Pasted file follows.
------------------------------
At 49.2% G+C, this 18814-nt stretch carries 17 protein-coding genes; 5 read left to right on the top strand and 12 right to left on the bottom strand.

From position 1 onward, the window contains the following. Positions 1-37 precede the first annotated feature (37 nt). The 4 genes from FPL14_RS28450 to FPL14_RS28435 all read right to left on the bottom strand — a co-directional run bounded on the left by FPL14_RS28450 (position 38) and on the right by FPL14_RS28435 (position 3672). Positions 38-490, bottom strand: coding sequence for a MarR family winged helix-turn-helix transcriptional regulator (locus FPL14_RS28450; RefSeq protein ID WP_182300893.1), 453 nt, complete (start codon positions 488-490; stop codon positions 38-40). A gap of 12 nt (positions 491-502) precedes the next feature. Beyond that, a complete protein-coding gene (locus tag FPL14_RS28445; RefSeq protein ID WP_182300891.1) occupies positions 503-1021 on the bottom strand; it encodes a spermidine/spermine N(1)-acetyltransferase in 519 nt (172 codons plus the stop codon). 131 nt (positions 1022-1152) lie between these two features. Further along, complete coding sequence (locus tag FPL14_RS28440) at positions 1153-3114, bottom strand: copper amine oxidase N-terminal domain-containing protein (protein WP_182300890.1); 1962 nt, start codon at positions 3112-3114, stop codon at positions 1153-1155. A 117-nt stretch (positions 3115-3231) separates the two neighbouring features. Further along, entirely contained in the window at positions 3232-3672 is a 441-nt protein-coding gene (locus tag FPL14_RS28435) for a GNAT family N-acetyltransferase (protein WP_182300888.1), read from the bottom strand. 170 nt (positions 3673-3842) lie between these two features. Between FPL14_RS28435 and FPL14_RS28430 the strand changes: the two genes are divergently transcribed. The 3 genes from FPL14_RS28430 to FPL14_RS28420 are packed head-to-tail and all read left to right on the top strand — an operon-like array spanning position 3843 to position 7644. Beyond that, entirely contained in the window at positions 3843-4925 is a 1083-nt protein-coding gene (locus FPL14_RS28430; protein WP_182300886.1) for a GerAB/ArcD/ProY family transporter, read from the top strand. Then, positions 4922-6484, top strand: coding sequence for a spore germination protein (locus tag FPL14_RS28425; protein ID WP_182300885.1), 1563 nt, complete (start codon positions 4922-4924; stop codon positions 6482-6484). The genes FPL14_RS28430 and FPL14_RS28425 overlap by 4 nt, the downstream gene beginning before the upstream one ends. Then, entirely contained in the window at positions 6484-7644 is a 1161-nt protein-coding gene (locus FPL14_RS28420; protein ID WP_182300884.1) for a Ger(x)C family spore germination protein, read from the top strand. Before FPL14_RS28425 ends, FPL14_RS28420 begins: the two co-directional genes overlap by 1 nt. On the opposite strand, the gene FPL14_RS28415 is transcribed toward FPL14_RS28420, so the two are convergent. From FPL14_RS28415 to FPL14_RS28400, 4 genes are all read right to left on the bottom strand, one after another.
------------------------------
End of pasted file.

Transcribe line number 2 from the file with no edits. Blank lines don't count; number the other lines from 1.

From position 1 onward, the window contains the following. Positions 1-37 precede the first annotated feature (37 nt). The 4 genes from FPL14_RS28450 to FPL14_RS28435 all read right to left on the bottom strand — a co-directional run bounded on the left by FPL14_RS28450 (position 38) and on the right by FPL14_RS28435 (position 3672). Positions 38-490, bottom strand: coding sequence for a MarR family winged helix-turn-helix transcriptional regulator (locus FPL14_RS28450; RefSeq protein ID WP_182300893.1), 453 nt, complete (start codon positions 488-490; stop codon positions 38-40). A gap of 12 nt (positions 491-502) precedes the next feature. Beyond that, a complete protein-coding gene (locus tag FPL14_RS28445; RefSeq protein ID WP_182300891.1) occupies positions 503-1021 on the bottom strand; it encodes a spermidine/spermine N(1)-acetyltransferase in 519 nt (172 codons plus the stop codon). 131 nt (positions 1022-1152) lie between these two features. Further along, complete coding sequence (locus tag FPL14_RS28440) at positions 1153-3114, bottom strand: copper amine oxidase N-terminal domain-containing protein (protein WP_182300890.1); 1962 nt, start codon at positions 3112-3114, stop codon at positions 1153-1155. A 117-nt stretch (positions 3115-3231) separates the two neighbouring features. Further along, entirely contained in the window at positions 3232-3672 is a 441-nt protein-coding gene (locus tag FPL14_RS28435) for a GNAT family N-acetyltransferase (protein WP_182300888.1), read from the bottom strand. 170 nt (positions 3673-3842) lie between these two features. Between FPL14_RS28435 and FPL14_RS28430 the strand changes: the two genes are divergently transcribed. The 3 genes from FPL14_RS28430 to FPL14_RS28420 are packed head-to-tail and all read left to right on the top strand — an operon-like array spanning position 3843 to position 7644. Beyond that, entirely contained in the window at positions 3843-4925 is a 1083-nt protein-coding gene (locus FPL14_RS28430; protein WP_182300886.1) for a GerAB/ArcD/ProY family transporter, read from the top strand. Then, positions 4922-6484, top strand: coding sequence for a spore germination protein (locus tag FPL14_RS28425; protein ID WP_182300885.1), 1563 nt, complete (start codon positions 4922-4924; stop codon positions 6482-6484). The genes FPL14_RS28430 and FPL14_RS28425 overlap by 4 nt, the downstream gene beginning before the upstream one ends. Then, entirely contained in the window at positions 6484-7644 is a 1161-nt protein-coding gene (locus FPL14_RS28420; protein ID WP_182300884.1) for a Ger(x)C family spore germination protein, read from the top strand. Before FPL14_RS28425 ends, FPL14_RS28420 begins: the two co-directional genes overlap by 1 nt. On the opposite strand, the gene FPL14_RS28415 is transcribed toward FPL14_RS28420, so the two are convergent. From FPL14_RS28415 to FPL14_RS28400, 4 genes are all read right to left on the bottom strand, one after another.